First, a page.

Kyle is at the T-Rats game tonight and I didn't turn in my homework on time so I'm posting this one on my own.
KL: We've talked an awful lot about Zack Greinke this season. What're your expectations for him in the second half?
JM: The ratios are now 11.9 K/9 to 1.34 BB/9, which over a full season would be one of the top pitching seasons ever. That's the kind of historic performance we're dealing with so far. The ERA is 4.77 and the FIP is 2.3, and like usual I would expect something in between those two numbers going forward-- I don't think his peripherals are going to stay this good, and I don't think he's going to keep giving up this many runs. So far this year he's put up a 3.2 tERA, which is a metric that determines how many runs a pitcher "should" have given up given average outcomes for each walk, strikeout, line drive, fly ball, ground ball, and home run given up as a pitcher (sort of a wOBA for pitchers). I think that is a very fair expectation going forward, as he's not going to maintain a low 2 FIP but that's going to be balanced by less hits falling in. That's a roundabout way to get what would have been the simple answer, the ZiPS Rest-of-Season projection: a 3.2 ERA. If that were to be his production the rest of the way, he'd finish the year with about 160 innings and a 3.7 overall.
KL: When it's all said and done, which will be better: Shaun Marcum's first half or any Brewer pitcher's second half?
JM: Great question. First, Marcum's numbers: 95 innings, 2.95 ERA, 8.2 strikeouts to 2.4 walks per 9 innings, and about 3.2 for the FIP and tERA. He's been everything we've hoped for and then some, and one of my favorite facts right now is that Marcum is second among qualified starters in swinging strike percentage, behind Michael Pineda and ahead of James Shields, Anibal Sanchez, and Cole Hamels. The question could be looked at two different ways: do I project any pitcher to have a better second half than Marcum's first? Nope. Off the top of my head I'd project 3.2 for Greinke, 3.3 for Marcum, 3.5 for Gallardo (and about 4.2 for Wolf, 4.3 for Narveson). However, a projection is the middle figure in a potential distribution of outcomes-- the average of what you'd expect if you played the second half a thousand times. And I'd probably bet money that one of the three righties has both an ERA and FIP under 3 in the second half. I could see Greinke having a big time second half and putting up a sub-3 ERA and also going really, really deep into games. For as awesome as Marcum's first half was, he only got through 8 innings once, and I have a feeling we'll see Greinke go on a stretch that matches Marcum and also has a few complete games thrown in (he had 6 in 09). Similar things could be said about Gallardo, he's certainly capable of a sub-3 ERA second half as well.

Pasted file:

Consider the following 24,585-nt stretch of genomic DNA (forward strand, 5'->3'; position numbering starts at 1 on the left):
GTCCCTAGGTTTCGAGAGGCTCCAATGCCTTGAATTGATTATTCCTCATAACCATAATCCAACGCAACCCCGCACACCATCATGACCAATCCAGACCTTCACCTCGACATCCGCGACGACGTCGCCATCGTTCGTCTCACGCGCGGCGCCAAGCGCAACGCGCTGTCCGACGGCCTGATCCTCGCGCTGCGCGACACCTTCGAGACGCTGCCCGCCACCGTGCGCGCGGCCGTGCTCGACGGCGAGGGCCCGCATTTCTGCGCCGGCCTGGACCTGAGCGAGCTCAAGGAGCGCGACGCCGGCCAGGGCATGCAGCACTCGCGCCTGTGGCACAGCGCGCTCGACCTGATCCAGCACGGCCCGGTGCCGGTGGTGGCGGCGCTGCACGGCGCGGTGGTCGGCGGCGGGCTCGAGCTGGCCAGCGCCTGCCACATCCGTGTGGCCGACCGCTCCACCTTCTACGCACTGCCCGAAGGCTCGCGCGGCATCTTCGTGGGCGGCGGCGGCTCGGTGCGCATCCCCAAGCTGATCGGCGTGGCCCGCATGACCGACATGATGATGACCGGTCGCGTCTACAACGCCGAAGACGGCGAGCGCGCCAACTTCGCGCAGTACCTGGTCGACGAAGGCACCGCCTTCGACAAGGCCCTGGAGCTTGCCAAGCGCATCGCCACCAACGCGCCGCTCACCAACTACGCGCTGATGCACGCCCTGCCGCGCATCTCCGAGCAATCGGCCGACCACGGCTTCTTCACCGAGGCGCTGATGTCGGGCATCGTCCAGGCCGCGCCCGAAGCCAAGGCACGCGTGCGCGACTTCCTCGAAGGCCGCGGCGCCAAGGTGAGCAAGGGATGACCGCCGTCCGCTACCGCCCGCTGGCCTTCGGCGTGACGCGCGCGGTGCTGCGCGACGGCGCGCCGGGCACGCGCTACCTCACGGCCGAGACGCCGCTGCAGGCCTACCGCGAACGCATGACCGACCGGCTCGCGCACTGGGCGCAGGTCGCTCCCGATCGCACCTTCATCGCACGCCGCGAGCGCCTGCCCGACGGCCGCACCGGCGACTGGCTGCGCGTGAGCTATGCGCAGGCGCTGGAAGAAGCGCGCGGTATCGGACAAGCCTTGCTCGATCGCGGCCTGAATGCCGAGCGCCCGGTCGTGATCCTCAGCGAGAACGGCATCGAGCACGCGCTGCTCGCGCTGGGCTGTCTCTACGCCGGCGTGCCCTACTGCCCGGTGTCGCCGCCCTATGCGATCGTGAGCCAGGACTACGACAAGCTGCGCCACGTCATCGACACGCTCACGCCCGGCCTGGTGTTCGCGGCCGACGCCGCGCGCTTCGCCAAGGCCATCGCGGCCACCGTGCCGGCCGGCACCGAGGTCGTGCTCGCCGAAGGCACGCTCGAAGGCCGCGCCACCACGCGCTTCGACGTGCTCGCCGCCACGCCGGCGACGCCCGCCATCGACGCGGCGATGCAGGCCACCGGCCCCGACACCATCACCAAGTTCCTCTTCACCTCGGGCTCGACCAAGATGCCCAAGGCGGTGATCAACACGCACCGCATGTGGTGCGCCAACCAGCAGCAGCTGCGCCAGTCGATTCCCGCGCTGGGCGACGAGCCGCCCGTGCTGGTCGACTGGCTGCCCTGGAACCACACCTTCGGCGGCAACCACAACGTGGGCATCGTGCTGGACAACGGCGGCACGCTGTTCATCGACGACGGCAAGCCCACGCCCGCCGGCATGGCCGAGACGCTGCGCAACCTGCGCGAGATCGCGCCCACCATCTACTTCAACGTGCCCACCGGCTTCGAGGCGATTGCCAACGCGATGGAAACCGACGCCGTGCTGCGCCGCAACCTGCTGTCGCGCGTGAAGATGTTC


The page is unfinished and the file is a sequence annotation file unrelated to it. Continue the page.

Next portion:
Narveson, on the other hand, has really come around. I mentioned earlier that Marcum has the second-best swinging strike rate in the majors, the next Brewer on that list is none other than Narveson at #13. He's tied with Lincecum and 2 ahead of Halladay, and 3 ahead of Sabathia. Narveson's 5 ERA last year hid a nice 4.2 FIP, and this year his 4.2 ERA is hiding a 3.5 FIP. He's getting better, he's pretty young, he's striking out everybody, and he's starting to limit the home runs and get more ground balls.
These two are about as close as you can get projection-wise. At this point I'd have to project Wolf for a slightly better ERA, while saying that Narveson's the better pitcher already, and that Narveson has a better chance of having a "great" second half while I'm more confident in saying that Wolf will be around 4. But to zoom out for a second, the fact that the 4 and 5 starters are projected at or around 4 is phenomenal, and if the Brewers make the playoffs I think they're going to have a tough decision on their hands on who to bump from the rotation. I'd guess Wolf would get to stay because of his veteran-ness but it's awfully close now.
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